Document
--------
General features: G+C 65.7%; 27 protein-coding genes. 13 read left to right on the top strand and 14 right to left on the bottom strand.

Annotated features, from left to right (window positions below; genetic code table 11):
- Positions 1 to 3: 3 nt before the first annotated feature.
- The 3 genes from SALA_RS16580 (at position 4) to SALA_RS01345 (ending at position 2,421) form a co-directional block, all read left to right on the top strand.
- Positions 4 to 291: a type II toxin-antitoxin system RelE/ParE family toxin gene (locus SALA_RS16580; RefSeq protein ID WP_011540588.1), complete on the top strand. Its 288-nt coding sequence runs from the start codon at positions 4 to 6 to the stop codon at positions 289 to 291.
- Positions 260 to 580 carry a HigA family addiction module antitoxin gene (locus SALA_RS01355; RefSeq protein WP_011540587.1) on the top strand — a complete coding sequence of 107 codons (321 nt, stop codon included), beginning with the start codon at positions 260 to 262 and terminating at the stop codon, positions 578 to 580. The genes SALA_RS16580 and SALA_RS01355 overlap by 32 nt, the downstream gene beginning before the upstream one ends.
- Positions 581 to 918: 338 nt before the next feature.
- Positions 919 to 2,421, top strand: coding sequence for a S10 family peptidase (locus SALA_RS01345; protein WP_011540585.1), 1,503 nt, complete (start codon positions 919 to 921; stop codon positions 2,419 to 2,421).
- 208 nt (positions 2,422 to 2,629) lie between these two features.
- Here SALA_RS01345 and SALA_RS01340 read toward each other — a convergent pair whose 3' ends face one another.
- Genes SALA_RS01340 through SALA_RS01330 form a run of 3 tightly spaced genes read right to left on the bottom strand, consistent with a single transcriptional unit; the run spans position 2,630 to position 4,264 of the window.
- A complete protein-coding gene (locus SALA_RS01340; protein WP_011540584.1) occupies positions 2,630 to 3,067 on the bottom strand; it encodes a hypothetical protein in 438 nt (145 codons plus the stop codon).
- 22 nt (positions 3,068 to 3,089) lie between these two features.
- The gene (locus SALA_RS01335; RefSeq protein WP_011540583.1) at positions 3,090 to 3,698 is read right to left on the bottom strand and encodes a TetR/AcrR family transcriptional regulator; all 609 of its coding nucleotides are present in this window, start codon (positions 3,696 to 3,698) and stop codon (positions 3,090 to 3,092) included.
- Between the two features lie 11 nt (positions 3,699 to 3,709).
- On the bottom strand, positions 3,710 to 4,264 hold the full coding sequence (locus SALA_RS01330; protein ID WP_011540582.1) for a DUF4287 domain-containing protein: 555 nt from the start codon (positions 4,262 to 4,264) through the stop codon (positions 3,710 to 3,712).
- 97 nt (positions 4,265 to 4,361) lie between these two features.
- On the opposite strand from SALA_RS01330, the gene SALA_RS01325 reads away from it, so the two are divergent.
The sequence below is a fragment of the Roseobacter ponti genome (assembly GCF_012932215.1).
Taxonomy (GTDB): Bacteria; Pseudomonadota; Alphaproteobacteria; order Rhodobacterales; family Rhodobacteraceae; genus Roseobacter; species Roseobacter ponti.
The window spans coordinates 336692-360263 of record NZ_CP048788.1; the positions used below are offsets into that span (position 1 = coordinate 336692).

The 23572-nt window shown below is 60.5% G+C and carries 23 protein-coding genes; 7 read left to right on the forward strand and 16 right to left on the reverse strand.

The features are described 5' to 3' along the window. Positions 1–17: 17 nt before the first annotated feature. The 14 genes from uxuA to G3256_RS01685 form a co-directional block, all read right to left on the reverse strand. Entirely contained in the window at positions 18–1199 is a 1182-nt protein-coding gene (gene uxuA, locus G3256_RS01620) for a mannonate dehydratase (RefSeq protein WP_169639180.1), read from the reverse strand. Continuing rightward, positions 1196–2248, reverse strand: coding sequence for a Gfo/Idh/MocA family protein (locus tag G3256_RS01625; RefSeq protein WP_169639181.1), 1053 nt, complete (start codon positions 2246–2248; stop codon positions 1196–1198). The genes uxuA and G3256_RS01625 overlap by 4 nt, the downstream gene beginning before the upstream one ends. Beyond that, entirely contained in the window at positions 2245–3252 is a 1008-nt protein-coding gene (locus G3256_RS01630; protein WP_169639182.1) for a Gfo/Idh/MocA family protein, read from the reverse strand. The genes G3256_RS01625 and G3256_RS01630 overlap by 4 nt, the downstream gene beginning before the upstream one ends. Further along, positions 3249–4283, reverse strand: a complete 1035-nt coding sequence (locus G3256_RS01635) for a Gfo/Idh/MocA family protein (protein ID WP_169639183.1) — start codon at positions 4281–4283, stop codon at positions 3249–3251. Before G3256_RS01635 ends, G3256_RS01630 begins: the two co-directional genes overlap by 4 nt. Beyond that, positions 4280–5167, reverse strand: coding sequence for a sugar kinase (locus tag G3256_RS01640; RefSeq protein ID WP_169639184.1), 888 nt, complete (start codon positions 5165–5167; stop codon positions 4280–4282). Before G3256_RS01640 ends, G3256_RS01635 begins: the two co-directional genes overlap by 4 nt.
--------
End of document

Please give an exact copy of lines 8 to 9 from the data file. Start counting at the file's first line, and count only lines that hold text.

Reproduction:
- Positions 919 to 2,421, top strand: coding sequence for a S10 family peptidase (locus SALA_RS01345; protein WP_011540585.1), 1,503 nt, complete (start codon positions 919 to 921; stop codon positions 2,419 to 2,421).
- 208 nt (positions 2,422 to 2,629) lie between these two features.